Sunday Blog 103 – Sunday 24th September
It always takes me some time to “arrive” once I return from a trip. One of the biggest mysteries of travel to me not just exploring new places, but also being once again in places that you were before.
It’s like re-reading a book over time, when you can re-discover who you were when you read it last time, what you missed, what you know now that makes those same words mean such different things now.
Visiting Thessaloniki, (also known as Salonika, Salonica, Thessalonika etc.) Greece’s second biggest city, was a bit part of this trip for me. Last year, on the way out to Heathrow airport I saw a sign advertising Thessaloniki as a tourist destination. I hadn’t seen that before, and I took it as a Sign that my 2023 needed to include Thessaloniki. I had been to Athens several times to catch ferries to islands, but was increasingly disenchanted with how little grace the city seems to have apart from the Acropolis and the excellent museums, and its delicious, overpriced tavernas surrounding this area. The rest seems to me grim and increasingly desperate sprawl of apartments. Sometimes I felt unsafe walking its dark streets.
Besides Thessaloniki was my home for nearly four years, from 1996 to 2000 in the tumultuous years where I became an English language teacher briefly, and then the mother of a half-Greek daughter. I have been back and forth over the years, but not recently.
This year I was able to spend a little time in Thessaloniki separately and together with my husband, my daughter, and my daughter’s father and friends. I also finally read Gail Jones’ Salonika Burning which was excellent. She also left a clue about a history book she had found very helpful when reading it, Salonica, City of Ghosts – Christians, Muslins and Jews by Mark Mazower. I have downloaded its 700+ pages and am only in the early part of it but it is comprehensive and fascinating. The opening quote in the book leapt out at me because it is exactly as this city seems – “the gods who live beneath names and above places have gone off without a word and outsiders have settled in their place”
Take for example this photo taken through the 6 metre deep Rotunda Walls. This 4th Century building has been a pagan temple to who knows which god, a Christian basilica, a Muslim mosque, back to a Christian church and its main use now, an archeological site and museum. You can see through the window the modern apartment blocks of Greece anywhere, slap bang next to it.
Where I chose to spend my final three days right in the centre in Navarinou Square, the remains of the Hippodrome built adjacent to this magnificent rotunda is mainly ruins surrounded again by apartment blocks.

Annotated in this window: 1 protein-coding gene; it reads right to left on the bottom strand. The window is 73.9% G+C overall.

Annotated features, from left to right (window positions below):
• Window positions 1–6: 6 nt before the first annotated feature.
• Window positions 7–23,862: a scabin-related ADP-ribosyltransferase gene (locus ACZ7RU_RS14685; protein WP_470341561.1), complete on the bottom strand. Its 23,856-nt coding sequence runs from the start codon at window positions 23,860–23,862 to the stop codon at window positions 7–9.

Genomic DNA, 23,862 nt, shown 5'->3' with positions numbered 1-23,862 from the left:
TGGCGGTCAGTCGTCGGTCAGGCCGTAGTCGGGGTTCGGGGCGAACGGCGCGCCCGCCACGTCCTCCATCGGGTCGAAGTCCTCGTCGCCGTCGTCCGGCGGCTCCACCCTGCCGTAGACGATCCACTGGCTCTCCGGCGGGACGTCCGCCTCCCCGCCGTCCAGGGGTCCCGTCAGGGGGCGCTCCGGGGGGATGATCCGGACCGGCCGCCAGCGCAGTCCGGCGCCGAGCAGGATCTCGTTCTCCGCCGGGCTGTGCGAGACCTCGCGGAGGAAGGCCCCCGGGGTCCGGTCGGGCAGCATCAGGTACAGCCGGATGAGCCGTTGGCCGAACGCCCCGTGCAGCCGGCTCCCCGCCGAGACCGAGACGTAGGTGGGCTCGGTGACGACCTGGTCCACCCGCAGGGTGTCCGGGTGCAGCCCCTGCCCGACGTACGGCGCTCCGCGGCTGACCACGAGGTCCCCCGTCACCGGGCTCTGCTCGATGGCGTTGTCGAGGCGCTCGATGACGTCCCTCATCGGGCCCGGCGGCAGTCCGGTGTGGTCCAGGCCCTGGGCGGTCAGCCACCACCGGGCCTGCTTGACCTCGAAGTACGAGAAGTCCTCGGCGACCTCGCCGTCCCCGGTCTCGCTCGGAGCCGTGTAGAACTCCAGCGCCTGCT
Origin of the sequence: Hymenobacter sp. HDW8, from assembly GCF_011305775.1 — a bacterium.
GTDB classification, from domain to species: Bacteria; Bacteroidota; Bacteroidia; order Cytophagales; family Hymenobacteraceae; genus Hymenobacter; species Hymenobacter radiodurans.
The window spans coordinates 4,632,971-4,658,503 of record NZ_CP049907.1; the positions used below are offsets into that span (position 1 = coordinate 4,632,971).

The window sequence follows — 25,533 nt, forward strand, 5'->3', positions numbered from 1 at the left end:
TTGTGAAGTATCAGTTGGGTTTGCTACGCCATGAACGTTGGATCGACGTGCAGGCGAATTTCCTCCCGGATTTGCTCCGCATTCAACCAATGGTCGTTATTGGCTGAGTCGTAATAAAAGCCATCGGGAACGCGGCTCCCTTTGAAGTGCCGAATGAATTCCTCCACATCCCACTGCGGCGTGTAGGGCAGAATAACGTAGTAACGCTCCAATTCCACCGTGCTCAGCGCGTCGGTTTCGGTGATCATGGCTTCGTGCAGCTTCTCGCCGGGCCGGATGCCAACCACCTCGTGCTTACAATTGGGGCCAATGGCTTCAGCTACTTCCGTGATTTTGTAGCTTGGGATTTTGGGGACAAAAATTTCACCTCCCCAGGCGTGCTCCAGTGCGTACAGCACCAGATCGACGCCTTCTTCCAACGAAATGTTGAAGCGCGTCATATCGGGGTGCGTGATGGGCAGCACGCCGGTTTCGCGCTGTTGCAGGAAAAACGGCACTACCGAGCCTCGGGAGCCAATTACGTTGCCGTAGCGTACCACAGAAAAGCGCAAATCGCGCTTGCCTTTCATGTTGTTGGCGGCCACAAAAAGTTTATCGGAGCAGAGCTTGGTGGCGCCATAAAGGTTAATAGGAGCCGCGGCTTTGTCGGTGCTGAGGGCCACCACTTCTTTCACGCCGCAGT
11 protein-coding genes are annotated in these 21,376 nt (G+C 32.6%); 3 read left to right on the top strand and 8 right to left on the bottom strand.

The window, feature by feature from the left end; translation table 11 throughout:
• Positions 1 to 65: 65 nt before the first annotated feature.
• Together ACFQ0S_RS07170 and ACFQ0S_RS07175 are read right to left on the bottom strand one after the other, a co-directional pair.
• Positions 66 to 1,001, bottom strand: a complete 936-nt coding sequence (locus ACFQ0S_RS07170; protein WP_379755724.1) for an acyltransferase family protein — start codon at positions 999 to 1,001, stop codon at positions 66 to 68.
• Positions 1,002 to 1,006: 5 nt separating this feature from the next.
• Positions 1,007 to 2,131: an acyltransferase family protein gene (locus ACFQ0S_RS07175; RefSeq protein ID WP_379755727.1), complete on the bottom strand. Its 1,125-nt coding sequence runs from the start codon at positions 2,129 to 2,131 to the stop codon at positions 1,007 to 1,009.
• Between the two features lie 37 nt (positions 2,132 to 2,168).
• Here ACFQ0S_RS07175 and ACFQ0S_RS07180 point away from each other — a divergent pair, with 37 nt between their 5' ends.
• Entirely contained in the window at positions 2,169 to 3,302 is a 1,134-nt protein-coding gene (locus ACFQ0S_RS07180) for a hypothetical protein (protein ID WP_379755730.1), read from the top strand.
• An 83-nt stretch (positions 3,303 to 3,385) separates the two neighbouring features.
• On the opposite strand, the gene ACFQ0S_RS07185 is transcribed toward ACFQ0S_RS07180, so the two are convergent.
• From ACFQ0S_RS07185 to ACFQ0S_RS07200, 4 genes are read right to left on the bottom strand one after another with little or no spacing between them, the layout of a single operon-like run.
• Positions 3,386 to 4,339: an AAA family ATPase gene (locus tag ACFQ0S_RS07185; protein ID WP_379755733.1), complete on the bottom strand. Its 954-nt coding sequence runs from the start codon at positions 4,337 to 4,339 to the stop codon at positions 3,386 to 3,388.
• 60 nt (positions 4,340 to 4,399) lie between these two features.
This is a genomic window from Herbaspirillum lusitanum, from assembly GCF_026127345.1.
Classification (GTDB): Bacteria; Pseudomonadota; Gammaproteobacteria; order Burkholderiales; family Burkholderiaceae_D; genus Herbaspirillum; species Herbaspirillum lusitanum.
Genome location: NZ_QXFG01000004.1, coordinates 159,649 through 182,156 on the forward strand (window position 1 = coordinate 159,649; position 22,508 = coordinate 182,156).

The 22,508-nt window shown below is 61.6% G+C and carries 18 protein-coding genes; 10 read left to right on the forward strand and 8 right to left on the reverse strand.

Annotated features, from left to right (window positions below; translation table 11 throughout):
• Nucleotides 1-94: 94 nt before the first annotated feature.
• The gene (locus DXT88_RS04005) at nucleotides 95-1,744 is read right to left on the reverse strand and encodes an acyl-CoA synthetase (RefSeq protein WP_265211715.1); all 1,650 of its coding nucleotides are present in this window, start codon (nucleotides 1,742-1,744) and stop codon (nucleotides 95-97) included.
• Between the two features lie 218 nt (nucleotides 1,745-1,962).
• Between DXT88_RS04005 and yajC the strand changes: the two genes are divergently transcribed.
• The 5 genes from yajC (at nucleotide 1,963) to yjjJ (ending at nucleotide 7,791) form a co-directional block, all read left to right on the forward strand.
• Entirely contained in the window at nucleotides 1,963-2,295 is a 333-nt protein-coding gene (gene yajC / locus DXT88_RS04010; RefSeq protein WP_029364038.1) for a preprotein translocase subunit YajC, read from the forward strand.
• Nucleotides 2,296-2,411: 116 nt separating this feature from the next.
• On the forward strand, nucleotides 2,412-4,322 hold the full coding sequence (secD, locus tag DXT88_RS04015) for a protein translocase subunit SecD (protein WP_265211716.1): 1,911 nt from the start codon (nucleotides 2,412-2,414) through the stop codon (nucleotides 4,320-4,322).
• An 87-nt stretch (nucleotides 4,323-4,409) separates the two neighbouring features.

For three days I lived in one of these apartments, finishing off the working holiday with mainly working, a little bit of holiday and a lot of sunshine. Tourists, something I had never seen before, are now common. It is clear money has been spent on roads, on the airport. More ferries are running again.
I loved this idealised and unrealistic three-day stay in the flash Navarinou apartment, so different from my life when I eked out an existence as a teacher. Perhaps what made it so sweet was that I had spent several days with my daughter in her father’s family apartment in the old town. We were joined by a couple of his friends too, and we camped out there together for a few days. That’s what it feels like, as the apartment is about to be rented out and it’s fair to say, it has been somewhat neglected in the last five years. Also I elected to stay on the day bed so I had the run of the place to make a cup of tea in the middle of the night and do my yoga early in the morning while my daughter slept.
Just before I was due to leave, and after my daughter had already gone, (sob) we found the photo albums from her dad’s family. We’d looked for these in vain while she was there. I pored over these, capturing all the images for my her, filing them away for her to enjoy back in Perth. My last time in the apartment was spent marinating in memories of others lives. Zigging and zagging across the joys and tragedies and sadness of loss and change.
My Greek memoir is beginning to brew and take shape…